There is a fundamental difference between a public and a private blockchain. Private blockchains tend to be controlled by a single organisation or group whereas public blockchain blocks can be placed onto the chain by any miner who wins the right to process the block.
But as data on the public blockchain is secured with a public and private key pair and a hash of the data contained within the block, it is equally as secure as data stored on the public blockchain.
So, what features of the private blockchain could make it attractive to organisations wishing to use the blockchain for apps?
There are several perceived advantages of using a private blockchain for enterprise activities.
The advantages of a private blockchain
- Private blockchains are completely private to the outside world and centralised.
- They can scale to the business requirements of the organisation as there are fewer nodes on the network.
- With sufficient investment of highly available hardware, private blockchains can mine and process blocks more quickly than some public blockchains.
- There is no cost to place blocks onto the private blockchains owned and managed by an organisation – although a significant investment in hardware infrastructure is necessary.
- Access to the blockchain can be restricted to authorised users and permissioned groups.
Disadvantages of a private blockchain
There are some issues when using a private blockchain for anyone who wants to make sure they are participating in a trusted network. Can the blockchain be guaranteed to be safe?
- Users must trust a private blockchain which is centralised and controlled by a central entity.
- If a bad actor tries to gain control over the network, the entire blockchain could be compromised and switched to an outsider’s control. Unlike the public blockchain which has many nodes across the network which each have a full copy of the chain, the fewer nodes in a private blockchain could very well lead to it being compromised. This single point of failure negates the primary value proposition of a blockchain.
- As the private blockchain is centralised, then authentication and validation is controlled by a central authority. If this is compromised, the entire blockchain can be at stake.
- A centralised authority might place rules and restrictions on what can be placed onto the blockchain. If this happens then the users cannot do anything to remedy this.
- The blockchain ledger entries can be modified or changed by the central authority at any time – without any consensus from the miners or participants.
The BSV blockchain offers the best of public blockchain
Having the ability to modify what is supposed to be an immutable ledger where data is placed on-chain and remains on-chain in perpetuity is an issue. Entries on the public BSV blockchain are placed there and cannot be altered. The protocol was set in stone in the Bitcoin White Paper written by Satoshi Nakamoto and cannot be changed. This immutability demonstrates faith and trust in the original blockchain protocol.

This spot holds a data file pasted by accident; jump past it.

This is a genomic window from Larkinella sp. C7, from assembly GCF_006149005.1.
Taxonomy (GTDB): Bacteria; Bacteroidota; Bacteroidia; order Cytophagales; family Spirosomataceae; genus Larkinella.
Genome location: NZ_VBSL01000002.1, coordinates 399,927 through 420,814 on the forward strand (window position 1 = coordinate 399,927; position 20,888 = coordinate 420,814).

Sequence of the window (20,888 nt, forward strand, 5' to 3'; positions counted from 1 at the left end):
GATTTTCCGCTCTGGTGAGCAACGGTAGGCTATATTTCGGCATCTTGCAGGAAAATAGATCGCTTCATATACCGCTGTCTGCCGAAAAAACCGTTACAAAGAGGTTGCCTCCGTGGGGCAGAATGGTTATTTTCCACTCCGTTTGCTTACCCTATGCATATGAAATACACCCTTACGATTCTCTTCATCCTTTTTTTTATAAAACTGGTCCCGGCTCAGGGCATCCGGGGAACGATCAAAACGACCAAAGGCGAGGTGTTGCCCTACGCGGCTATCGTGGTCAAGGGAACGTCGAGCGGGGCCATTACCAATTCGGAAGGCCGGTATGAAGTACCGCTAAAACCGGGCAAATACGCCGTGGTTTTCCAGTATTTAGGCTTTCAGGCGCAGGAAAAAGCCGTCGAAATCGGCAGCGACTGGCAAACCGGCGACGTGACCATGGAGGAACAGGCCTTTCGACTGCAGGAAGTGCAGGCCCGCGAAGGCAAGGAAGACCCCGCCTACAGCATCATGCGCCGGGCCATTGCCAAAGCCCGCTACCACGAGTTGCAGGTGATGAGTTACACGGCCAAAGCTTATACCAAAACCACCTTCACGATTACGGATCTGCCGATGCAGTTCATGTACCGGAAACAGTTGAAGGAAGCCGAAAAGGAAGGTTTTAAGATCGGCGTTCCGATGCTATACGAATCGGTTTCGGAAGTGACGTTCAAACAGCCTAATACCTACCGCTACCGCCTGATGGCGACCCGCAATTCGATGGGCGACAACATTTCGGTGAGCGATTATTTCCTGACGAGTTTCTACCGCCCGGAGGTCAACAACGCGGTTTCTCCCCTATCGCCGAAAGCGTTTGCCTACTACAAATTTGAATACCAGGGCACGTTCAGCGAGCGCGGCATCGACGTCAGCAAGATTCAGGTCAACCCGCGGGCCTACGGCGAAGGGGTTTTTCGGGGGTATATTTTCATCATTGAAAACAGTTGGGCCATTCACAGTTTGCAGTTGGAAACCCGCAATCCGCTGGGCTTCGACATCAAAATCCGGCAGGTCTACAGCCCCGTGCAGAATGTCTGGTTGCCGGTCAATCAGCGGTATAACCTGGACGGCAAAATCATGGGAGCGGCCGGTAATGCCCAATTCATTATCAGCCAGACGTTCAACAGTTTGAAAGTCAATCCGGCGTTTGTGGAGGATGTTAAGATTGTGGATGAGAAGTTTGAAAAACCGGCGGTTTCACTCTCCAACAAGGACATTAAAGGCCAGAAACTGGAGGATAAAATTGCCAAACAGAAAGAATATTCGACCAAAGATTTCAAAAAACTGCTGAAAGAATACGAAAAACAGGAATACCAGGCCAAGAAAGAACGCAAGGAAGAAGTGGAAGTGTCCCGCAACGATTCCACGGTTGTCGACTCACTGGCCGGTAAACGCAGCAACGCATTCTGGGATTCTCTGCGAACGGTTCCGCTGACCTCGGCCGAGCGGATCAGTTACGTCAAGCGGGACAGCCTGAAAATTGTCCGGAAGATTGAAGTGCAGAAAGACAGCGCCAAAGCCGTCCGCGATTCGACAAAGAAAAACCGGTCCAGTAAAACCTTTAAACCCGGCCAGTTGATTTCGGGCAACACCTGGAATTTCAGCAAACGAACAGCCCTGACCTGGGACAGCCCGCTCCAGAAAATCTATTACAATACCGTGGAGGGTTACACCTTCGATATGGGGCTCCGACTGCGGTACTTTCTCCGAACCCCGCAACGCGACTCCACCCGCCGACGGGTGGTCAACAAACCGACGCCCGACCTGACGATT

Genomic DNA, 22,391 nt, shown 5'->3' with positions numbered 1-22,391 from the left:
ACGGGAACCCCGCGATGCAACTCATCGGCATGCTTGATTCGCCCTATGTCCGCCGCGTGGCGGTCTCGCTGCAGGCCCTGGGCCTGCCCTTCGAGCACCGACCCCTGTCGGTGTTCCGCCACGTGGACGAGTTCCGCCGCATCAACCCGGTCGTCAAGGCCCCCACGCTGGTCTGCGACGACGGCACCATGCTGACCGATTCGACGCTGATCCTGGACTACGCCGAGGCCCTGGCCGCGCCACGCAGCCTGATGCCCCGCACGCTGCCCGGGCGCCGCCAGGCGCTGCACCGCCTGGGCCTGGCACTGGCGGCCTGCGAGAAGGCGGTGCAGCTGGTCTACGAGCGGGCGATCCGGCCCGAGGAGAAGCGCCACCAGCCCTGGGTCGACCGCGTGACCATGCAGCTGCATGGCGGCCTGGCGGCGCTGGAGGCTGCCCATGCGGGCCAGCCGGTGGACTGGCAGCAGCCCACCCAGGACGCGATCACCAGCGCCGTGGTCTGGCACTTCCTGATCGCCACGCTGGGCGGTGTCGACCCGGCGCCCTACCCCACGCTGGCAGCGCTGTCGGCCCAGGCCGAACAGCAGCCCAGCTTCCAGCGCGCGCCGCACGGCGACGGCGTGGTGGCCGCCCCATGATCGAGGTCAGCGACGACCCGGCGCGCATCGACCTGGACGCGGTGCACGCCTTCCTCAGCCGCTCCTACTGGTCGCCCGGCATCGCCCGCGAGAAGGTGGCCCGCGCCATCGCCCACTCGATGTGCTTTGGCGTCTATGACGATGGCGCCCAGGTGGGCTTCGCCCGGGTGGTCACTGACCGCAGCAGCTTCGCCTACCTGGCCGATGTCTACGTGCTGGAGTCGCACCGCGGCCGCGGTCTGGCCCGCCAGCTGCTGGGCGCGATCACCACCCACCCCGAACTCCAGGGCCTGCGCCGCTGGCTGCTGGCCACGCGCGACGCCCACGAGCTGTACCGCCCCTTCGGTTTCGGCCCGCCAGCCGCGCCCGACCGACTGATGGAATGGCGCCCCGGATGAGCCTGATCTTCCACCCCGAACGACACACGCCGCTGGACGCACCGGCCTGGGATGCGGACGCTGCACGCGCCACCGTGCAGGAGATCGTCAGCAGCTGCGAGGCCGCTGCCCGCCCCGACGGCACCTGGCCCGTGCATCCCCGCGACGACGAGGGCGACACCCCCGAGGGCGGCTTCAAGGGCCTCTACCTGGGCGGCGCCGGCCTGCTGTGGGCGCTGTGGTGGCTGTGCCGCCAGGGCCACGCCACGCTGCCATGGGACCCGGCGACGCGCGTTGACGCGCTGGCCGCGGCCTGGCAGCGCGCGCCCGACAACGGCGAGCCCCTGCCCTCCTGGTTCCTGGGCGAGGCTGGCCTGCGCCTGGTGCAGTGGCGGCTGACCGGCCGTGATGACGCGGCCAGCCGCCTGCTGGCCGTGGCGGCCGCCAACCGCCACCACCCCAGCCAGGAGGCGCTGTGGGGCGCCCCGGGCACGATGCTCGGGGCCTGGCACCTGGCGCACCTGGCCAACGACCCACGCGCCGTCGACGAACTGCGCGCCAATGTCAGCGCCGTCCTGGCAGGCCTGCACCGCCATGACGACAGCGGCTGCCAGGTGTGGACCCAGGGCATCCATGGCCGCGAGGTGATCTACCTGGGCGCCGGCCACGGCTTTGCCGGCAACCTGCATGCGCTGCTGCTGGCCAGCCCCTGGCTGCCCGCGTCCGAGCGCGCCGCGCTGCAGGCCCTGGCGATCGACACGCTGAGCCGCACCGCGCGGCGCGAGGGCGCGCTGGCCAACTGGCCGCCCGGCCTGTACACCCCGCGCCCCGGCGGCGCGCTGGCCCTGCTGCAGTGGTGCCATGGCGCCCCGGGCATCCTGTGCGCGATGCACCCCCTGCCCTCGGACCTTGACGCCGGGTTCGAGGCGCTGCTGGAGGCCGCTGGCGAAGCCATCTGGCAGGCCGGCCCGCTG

Some organisations may want to use the public blockchain for the majority of their activities but want to do certain activities ‘off chain’. These activities do not involve a public and a private blockchain. Rather, they involve taking a portion of the activities away from the main blockchain, completing them off-chain, and placing the results back onto the public ledger. However, it is not necessary to perform any activities off-chain as the original blockchain was designed for each activity to occur on the BSV blockchain itself.
These digital agreements, known as smart contracts, are rules defined by a software developer in the code to form a digital agreement which is stored on-chain. The software can be run at any time to validate these agreements. Specific activities can all be stored on-chain so there is no need for these activities to happen off-chain. Once created, the contracts are copied to all nodes so are distributed and unmodifiable once deployed. They can only be executed when the smart contract’s public key is used, and the output is used automatically.
There is a massive amount of investment needed in both hardware, and software development to create a private blockchain. The risks of using a private blockchain built and operated by another company might be a step too far for some organisations, and the investment in infrastructure might be beyond the reach of the budget.
By placing your trust in an immutable public blockchain which already has the security, authentication and availability that you need – you get access to the infrastructure at a far lower cost than a private blockchain. In the case of the BSV blockchain, you’ll pay per KB data stored on-chain, not forking out a cent for the infrastructure or management of the system.
Benefit from an enterprise-scale public blockchain
The benefits certainly outweigh the risks and the public BSV blockchain will certainly scale to your requirements – and more.
To learn more about how BSV’s enterprise-scale public blockchain can benefit your enterprise, download your free copy of our eBook to learn more.